Liz Robbins was caught off-guard when a Washington, D.C., area code appeared on her phone.
“I apologize,” she said. “With the surgery … I had been emotional right before you called.”
Robbins was answering the phone from Henderson, Nev., a short drive from Las Vegas. When the 202 area showed up, she thought it was the hospital calling, where her 19-year-old daughter, Amber, had just undergone a surgery.
Trying hard to hold back her emotions, Robbins politely asked to reschedule the interview about Nevada’s newly-enacted school policy giving parents control over how to spend their children’s education funds.
It was too much for this particular Friday, which was more normal than Robbins might like to admit.
But before hanging up, Robbins began explaining the reason why her daughter was undergoing surgery (due to complications related to Ehler-Danlos syndrome, which is an incurable degenerative condition that affects the joints and skin).
In the middle of discussing the disease, Robbins paused.
“Let’s do the interview now,” she said. “This is important.”
Instead of spending the next 30 minutes helping one daughter cope with surgery and another prepare for her wedding that was taking place the next day, Robbins spent them talking to a Washington, D.C., reporter about why her family desperately needed access to an alternative education option called education savings accounts.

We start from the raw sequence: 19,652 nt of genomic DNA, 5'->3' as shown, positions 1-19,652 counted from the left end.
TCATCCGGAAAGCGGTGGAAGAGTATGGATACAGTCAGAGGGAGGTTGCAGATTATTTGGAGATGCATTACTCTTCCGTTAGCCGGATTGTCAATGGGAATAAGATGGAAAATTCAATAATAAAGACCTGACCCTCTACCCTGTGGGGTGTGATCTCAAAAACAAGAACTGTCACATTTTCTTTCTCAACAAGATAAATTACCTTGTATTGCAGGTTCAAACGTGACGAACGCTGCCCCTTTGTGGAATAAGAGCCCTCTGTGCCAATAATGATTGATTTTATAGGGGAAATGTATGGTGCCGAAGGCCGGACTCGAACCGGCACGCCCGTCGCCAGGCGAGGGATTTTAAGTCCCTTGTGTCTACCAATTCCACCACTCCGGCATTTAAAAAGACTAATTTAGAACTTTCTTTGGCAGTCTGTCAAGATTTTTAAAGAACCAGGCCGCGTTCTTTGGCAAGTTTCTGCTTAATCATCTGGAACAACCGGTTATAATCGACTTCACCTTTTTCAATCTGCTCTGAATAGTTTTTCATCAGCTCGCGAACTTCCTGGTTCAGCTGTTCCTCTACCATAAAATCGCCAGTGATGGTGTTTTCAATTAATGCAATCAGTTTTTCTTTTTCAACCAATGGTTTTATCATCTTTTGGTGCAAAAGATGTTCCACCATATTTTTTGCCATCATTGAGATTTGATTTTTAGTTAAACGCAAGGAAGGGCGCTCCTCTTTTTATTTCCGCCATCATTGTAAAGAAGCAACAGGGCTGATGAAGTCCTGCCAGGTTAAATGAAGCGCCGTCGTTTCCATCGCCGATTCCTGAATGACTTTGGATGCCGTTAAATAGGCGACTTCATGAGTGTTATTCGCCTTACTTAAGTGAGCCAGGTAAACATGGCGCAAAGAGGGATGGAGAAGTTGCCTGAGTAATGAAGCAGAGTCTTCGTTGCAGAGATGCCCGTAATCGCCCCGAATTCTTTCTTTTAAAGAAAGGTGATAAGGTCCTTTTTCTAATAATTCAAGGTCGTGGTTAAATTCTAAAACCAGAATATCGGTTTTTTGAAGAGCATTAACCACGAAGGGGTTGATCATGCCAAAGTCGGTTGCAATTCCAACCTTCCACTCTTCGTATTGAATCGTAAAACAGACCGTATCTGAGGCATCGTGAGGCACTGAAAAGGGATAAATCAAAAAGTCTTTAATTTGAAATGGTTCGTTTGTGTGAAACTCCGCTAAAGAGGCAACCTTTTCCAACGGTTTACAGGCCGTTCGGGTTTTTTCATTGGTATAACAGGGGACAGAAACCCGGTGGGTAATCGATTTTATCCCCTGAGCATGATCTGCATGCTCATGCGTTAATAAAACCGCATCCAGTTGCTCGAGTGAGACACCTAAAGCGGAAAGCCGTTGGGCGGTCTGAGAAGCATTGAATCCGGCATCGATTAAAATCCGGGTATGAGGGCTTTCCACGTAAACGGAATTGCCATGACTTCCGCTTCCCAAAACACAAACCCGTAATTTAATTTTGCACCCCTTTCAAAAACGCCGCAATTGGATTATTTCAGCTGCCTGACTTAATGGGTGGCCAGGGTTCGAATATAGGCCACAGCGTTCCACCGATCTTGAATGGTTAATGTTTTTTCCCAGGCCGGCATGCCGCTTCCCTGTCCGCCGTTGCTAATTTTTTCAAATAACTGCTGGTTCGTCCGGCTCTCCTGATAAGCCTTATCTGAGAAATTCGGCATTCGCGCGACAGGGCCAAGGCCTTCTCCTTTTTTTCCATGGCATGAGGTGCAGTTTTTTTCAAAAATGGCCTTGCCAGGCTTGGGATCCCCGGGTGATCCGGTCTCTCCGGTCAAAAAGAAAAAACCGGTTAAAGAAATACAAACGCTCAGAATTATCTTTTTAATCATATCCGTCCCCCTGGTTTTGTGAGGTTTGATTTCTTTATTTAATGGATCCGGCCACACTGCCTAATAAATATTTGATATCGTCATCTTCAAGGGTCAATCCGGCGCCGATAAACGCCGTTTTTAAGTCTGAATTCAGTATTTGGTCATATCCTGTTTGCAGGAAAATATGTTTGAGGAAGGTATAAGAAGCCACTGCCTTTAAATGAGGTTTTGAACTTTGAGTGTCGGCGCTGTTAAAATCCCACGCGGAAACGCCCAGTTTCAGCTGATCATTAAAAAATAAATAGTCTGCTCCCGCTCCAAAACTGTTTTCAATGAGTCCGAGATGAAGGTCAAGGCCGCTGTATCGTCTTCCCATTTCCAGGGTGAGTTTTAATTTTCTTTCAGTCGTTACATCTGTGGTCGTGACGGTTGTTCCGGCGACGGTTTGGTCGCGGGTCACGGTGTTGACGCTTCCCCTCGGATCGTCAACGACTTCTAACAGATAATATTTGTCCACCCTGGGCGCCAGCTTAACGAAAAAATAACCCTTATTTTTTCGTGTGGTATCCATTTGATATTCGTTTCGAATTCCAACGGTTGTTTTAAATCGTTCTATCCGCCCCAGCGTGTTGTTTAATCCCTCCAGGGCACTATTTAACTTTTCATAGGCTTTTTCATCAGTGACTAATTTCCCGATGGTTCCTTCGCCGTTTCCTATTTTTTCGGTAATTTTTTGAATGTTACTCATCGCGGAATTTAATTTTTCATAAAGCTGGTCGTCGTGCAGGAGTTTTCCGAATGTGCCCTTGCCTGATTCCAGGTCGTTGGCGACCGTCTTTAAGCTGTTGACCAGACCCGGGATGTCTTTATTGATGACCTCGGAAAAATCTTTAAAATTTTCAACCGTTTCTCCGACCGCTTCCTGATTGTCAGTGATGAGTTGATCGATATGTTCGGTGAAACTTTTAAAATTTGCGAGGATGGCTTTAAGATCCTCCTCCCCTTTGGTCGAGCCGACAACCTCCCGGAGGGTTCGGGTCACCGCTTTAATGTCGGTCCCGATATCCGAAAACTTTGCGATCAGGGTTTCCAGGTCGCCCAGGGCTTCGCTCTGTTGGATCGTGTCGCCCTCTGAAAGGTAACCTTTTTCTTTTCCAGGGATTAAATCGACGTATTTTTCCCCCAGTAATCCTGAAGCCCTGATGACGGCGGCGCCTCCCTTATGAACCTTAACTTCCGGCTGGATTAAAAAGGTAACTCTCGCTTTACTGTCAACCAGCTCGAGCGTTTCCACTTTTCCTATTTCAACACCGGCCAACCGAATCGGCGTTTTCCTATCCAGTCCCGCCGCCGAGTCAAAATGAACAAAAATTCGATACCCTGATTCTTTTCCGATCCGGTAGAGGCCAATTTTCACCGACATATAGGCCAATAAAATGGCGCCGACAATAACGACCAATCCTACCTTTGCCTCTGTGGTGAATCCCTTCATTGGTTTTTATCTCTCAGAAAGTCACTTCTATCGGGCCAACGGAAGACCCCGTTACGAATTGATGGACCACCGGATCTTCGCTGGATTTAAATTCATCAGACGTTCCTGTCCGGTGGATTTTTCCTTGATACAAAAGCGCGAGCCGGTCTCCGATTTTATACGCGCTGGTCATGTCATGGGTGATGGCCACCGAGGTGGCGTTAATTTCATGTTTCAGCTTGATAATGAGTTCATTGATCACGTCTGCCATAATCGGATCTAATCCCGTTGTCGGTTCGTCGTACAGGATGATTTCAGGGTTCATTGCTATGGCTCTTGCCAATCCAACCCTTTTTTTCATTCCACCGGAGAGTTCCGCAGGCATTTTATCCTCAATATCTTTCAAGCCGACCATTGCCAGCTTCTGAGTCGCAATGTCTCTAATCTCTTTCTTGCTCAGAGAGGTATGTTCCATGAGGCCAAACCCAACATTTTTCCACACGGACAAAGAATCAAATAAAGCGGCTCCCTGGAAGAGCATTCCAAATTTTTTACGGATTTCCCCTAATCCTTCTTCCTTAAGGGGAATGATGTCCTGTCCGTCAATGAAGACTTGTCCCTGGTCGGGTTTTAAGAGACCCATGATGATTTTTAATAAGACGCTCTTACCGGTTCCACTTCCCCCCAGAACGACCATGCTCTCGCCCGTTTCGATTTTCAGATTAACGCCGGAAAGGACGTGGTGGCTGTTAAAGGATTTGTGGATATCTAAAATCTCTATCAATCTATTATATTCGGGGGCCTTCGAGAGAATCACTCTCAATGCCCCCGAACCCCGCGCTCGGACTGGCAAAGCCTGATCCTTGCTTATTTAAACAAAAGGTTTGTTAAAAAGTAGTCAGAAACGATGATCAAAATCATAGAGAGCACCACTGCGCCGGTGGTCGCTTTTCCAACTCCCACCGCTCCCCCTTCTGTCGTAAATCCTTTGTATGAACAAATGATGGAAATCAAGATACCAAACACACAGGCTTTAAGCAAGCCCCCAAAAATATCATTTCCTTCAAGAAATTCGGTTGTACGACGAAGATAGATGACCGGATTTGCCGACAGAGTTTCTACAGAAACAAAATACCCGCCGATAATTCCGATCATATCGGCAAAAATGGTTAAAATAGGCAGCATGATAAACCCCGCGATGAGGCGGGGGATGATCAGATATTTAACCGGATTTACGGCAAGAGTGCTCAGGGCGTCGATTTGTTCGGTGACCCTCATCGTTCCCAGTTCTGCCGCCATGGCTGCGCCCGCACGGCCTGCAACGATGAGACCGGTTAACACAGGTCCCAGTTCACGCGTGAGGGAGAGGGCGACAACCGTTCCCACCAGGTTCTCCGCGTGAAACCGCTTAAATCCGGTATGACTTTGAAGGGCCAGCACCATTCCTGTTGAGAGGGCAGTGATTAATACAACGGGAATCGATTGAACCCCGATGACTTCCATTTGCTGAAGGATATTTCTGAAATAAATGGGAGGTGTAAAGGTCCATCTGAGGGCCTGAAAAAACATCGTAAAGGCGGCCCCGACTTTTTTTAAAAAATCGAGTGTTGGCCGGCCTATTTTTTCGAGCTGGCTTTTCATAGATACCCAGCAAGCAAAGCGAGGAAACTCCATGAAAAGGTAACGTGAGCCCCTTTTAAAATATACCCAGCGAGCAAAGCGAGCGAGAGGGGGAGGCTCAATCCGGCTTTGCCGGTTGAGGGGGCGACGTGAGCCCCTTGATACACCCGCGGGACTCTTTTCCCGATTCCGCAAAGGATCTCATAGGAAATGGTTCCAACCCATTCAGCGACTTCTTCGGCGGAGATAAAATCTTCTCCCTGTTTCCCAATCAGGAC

And now, thanks to a bill passed by Nevada state legislators earlier this June, they did.
Education Savings Accounts and Their Impact
Education savings accounts are an outgrowth of the school choice movement that, by literally giving parents an “education debit card,” allows them to craft a customized education plan to meet their children’s specific needs.
By giving her access to state education funds that would have otherwise been spent in their assigned public school, parents with children enrolled in Nevada public schools can spend money on tuition and fees at an approved private school, tutoring services, textbooks, and so forth.